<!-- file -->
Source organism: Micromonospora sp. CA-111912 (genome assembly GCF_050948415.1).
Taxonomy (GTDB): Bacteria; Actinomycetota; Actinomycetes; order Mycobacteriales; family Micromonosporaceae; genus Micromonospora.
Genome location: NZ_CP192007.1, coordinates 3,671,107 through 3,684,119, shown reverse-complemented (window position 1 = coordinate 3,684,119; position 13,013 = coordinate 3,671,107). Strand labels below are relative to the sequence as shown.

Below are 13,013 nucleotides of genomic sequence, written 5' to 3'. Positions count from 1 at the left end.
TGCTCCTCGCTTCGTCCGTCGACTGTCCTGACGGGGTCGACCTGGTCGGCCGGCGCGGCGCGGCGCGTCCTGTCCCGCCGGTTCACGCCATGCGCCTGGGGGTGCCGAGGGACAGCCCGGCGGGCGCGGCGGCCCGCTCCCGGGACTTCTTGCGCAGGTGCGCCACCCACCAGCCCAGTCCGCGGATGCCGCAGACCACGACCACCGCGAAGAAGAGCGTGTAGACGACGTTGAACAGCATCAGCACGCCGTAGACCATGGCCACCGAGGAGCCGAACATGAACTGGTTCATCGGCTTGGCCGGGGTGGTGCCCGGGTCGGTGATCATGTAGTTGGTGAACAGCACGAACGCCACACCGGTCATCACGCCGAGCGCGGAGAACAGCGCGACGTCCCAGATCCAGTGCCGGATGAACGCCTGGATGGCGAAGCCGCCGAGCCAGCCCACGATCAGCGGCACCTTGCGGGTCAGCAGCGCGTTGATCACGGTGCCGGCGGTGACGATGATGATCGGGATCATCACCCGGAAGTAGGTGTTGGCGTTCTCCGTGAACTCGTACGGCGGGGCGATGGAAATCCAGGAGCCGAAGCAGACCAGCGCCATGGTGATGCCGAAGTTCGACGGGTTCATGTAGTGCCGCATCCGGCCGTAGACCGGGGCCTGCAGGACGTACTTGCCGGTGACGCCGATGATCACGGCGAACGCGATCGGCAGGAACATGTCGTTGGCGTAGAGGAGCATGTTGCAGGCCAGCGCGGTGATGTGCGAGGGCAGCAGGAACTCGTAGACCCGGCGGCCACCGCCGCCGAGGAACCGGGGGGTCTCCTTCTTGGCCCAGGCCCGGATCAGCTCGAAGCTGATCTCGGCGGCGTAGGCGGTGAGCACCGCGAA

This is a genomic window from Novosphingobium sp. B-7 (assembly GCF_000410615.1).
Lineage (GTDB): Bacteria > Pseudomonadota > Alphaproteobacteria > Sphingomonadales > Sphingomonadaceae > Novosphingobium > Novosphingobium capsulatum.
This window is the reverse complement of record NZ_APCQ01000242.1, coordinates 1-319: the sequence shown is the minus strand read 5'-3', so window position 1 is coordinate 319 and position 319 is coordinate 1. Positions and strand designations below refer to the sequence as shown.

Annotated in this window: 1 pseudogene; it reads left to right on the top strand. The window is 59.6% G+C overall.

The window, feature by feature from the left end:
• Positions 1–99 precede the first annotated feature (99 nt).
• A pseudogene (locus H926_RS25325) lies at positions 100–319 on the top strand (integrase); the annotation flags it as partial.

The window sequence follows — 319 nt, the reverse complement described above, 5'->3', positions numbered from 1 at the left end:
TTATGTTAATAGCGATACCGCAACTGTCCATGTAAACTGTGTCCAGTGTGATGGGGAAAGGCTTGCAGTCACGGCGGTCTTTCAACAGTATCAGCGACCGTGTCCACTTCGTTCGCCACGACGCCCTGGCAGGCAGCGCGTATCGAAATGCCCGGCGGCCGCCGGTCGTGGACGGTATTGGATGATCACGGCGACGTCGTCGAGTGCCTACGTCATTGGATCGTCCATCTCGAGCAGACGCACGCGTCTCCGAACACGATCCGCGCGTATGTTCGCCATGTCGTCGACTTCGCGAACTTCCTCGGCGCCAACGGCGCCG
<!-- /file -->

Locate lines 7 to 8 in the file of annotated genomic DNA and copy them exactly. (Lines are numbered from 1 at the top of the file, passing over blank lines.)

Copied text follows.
Lineage (GTDB): Bacteria > Pseudomonadota > Alphaproteobacteria > Sphingomonadales > Sphingomonadaceae > Novosphingobium > Novosphingobium capsulatum.
This window is the reverse complement of record NZ_APCQ01000242.1, coordinates 1-319: the sequence shown is the minus strand read 5'-3', so window position 1 is coordinate 319 and position 319 is coordinate 1. Positions and strand designations below refer to the sequence as shown.